Our strong and beautiful equine friends should be treated with a mixture of awe, respect and loving affection. Although horse owners may feel inextricably close with their pets, they would do well to remember that horses are animals of prey. This means they are easily startled, sometimes by tiny movements in their peripheral vision.
Due to their sheer size and power, this can have catastrophic effects for the inexperienced rider or handler.
The Equine Eye
The horse’s eye is the biggest of any land mammal. Equine eyes are set at either side of the head, allowing for around 350 degrees of monocular vision and 65 degrees of binocular vision. This is an evolutionary adaptation, that allowed horses to flee from predators. As much as horse handlers have tried to breed out this skittish instinct over the centuries, it cannot be changed.
His Blind Spot
In order for a horse to clear fence at a steady gallop, he needs to raise his head before the jump so that he can see it with his binocular vision. When he moves closer to the object, it hits the blind spot in his binocular vision. This explains why sometimes horses fail to clear fences and jumps. Therefore riders should always allow the horse to raise his head before the jump.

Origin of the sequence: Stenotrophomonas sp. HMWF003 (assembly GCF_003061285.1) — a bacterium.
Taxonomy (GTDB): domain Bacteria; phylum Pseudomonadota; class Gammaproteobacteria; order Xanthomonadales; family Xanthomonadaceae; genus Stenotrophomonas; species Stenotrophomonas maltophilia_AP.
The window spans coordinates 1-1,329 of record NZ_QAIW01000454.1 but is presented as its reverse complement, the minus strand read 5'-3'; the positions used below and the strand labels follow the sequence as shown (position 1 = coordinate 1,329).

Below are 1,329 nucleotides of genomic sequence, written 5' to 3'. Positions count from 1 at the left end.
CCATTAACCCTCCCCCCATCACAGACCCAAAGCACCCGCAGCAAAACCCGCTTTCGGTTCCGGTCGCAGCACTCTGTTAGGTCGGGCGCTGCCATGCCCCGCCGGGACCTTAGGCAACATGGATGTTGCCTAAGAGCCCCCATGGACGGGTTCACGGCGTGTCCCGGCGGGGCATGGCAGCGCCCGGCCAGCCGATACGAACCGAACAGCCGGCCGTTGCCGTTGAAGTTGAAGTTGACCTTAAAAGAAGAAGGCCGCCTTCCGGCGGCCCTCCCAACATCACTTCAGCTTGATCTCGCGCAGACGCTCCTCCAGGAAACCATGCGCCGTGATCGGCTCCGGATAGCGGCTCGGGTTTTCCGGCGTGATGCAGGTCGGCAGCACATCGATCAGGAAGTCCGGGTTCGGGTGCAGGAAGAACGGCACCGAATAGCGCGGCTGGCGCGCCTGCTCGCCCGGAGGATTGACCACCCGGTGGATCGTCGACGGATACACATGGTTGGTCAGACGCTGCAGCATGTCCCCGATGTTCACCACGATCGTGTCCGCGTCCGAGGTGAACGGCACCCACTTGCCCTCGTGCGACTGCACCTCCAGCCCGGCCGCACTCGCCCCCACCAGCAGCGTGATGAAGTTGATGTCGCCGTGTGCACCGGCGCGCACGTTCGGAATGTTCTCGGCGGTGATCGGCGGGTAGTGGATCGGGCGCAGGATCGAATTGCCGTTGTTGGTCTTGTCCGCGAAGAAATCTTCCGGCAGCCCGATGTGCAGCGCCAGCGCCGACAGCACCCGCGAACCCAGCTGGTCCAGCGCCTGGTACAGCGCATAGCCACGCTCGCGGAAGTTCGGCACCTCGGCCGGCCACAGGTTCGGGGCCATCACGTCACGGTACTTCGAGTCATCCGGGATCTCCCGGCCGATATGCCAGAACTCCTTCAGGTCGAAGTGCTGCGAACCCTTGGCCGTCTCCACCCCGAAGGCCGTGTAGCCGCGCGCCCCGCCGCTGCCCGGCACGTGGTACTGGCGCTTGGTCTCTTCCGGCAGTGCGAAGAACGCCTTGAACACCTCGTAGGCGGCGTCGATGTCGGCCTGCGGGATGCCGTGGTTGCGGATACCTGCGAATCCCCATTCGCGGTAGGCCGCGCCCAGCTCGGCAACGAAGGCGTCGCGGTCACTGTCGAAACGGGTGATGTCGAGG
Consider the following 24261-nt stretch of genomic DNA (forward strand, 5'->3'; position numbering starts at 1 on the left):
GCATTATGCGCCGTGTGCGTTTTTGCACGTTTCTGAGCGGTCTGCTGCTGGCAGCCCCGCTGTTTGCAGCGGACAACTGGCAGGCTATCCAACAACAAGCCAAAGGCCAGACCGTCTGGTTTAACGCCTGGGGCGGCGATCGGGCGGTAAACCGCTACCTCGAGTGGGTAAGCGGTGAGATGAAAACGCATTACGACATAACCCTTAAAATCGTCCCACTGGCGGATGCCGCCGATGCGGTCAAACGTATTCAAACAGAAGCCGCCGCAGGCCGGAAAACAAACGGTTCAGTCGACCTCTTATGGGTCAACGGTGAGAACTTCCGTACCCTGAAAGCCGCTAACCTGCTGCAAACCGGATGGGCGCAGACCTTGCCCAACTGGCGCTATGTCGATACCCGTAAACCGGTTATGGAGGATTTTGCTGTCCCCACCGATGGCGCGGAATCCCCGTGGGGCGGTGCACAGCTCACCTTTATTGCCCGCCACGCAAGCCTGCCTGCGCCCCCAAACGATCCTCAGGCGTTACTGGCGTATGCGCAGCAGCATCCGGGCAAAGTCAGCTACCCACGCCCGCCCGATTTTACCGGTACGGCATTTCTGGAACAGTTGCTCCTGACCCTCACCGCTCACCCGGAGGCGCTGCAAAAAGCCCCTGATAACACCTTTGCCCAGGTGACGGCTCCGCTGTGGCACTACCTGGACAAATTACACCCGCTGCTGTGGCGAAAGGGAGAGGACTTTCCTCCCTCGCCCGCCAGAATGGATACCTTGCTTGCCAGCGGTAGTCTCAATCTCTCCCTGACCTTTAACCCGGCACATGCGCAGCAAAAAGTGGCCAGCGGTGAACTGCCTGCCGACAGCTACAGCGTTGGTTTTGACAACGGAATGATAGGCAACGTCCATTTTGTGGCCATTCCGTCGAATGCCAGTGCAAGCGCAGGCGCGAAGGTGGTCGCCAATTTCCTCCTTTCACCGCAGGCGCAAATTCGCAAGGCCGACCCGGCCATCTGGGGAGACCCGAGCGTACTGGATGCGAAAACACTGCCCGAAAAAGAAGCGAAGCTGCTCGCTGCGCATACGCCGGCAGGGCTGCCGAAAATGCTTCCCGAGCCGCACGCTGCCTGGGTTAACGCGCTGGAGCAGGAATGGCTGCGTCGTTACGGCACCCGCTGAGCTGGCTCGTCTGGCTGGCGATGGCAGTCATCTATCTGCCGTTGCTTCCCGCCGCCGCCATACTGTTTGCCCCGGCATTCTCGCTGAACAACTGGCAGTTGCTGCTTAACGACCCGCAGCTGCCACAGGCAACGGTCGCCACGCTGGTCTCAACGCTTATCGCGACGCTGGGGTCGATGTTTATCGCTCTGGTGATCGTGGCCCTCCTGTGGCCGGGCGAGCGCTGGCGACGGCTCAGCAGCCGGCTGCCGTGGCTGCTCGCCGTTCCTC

If a horse detects movement or a predator close to the ground like a snake, he will look downwards with his neck arched towards the ground to gain binocular vision. Without even turning his head, your horse can see everything and detect movement in his rump or flank. If he detects something suddenly happening, you may not even be aware, but he will become frightened and potentially dangerous to you. It’s paramount that you are cautious and quiet in your approach to him, especially in unfamilar surroundings.
Another horse blind spot is around the tail. Common handler methods for calming horses include talking to him and keeping your hand on him when walking behind at his rump, so that he can hear you and won’t be startled. It’s a definite no-no to approach him directly from behind as he will most certainly get a fright.
When feeding a horse, remember that he has a small blind spot around the tip of his nose.
He will firstly see the food, then use his sense of smell to detect what he wants to eat from your hand. If your hand isn’t held flat, he may unwittingly nibble at your fingers, mistaking them for grass. So always use an open palm when feeding him.
The best way of getting your horse to relax is by exposing him to a variety of objects and environments. In this way he will develop trust in you and where you take him, keeping you both safe.